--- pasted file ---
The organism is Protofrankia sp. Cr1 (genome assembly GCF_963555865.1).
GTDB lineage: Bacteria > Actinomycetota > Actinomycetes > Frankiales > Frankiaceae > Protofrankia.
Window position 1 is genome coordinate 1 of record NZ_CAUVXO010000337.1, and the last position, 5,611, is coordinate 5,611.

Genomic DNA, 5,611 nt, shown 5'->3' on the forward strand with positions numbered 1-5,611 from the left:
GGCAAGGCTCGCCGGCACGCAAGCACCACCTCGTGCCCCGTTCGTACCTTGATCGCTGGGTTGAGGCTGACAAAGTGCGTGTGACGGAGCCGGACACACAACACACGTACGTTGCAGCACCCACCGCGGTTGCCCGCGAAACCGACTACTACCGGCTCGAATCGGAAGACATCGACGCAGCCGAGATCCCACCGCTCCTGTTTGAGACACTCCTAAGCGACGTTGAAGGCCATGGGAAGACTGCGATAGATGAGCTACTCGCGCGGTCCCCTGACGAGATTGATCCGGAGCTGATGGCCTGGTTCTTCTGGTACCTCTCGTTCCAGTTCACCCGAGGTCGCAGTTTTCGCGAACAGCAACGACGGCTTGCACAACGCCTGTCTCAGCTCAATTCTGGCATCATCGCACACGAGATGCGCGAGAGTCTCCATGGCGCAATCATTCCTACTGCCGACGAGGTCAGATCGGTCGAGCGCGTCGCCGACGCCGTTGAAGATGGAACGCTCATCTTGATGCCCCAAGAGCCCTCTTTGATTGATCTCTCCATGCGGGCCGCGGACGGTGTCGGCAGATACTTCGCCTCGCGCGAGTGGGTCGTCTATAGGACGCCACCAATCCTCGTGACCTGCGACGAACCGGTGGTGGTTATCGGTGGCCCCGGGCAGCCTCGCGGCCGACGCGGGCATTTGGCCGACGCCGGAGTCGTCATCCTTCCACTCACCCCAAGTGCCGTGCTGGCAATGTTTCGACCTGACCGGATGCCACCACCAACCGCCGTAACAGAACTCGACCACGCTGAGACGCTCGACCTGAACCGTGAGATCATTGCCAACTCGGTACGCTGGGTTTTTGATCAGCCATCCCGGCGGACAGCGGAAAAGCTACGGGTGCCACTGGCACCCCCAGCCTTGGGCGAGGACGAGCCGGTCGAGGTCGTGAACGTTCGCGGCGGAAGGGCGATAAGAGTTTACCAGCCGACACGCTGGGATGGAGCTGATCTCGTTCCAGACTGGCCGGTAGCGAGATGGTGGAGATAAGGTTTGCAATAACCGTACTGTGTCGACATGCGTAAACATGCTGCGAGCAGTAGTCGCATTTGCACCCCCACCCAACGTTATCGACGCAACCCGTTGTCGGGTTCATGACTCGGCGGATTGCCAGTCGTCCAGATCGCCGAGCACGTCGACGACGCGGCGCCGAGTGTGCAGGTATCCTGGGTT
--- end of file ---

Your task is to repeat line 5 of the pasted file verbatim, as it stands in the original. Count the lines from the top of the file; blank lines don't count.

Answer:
GGCAAGGCTCGCCGGCACGCAAGCACCACCTCGTGCCCCGTTCGTACCTTGATCGCTGGGTTGAGGCTGACAAAGTGCGTGTGACGGAGCCGGACACACAACACACGTACGTTGCAGCACCCACCGCGGTTGCCCGCGAAACCGACTACTACCGGCTCGAATCGGAAGACATCGACGCAGCCGAGATCCCACCGCTCCTGTTTGAGACACTCCTAAGCGACGTTGAAGGCCATGGGAAGACTGCGATAGATGAGCTACTCGCGCGGTCCCCTGACGAGATTGATCCGGAGCTGATGGCCTGGTTCTTCTGGTACCTCTCGTTCCAGTTCACCCGAGGTCGCAGTTTTCGCGAACAGCAACGACGGCTTGCACAACGCCTGTCTCAGCTCAATTCTGGCATCATCGCACACGAGATGCGCGAGAGTCTCCATGGCGCAATCATTCCTACTGCCGACGAGGTCAGATCGGTCGAGCGCGTCGCCGACGCCGTTGAAGATGGAACGCTCATCTTGATGCCCCAAGAGCCCTCTTTGATTGATCTCTCCATGCGGGCCGCGGACGGTGTCGGCAGATACTTCGCCTCGCGCGAGTGGGTCGTCTATAGGACGCCACCAATCCTCGTGACCTGCGACGAACCGGTGGTGGTTATCGGTGGCCCCGGGCAGCCTCGCGGCCGACGCGGGCATTTGGCCGACGCCGGAGTCGTCATCCTTCCACTCACCCCAAGTGCCGTGCTGGCAATGTTTCGACCTGACCGGATGCCACCACCAACCGCCGTAACAGAACTCGACCACGCTGAGACGCTCGACCTGAACCGTGAGATCATTGCCAACTCGGTACGCTGGGTTTTTGATCAGCCATCCCGGCGGACAGCGGAAAAGCTACGGGTGCCACTGGCACCCCCAGCCTTGGGCGAGGACGAGCCGGTCGAGGTCGTGAACGTTCGCGGCGGAAGGGCGATAAGAGTTTACCAGCCGACACGCTGGGATGGAGCTGATCTCGTTCCAGACTGGCCGGTAGCGAGATGGTGGAGATAAGGTTTGCAATAACCGTACTGTGTCGACATGCGTAAACATGCTGCGAGCAGTAGTCGCATTTGCACCCCCACCCAACGTTATCGACGCAACCCGTTGTCGGGTTCATGACTCGGCGGATTGCCAGTCGTCCAGATCGCCGAGCACGTCGACGACGCGGCGCCGAGTGTGCAGGTATCCTGGGTT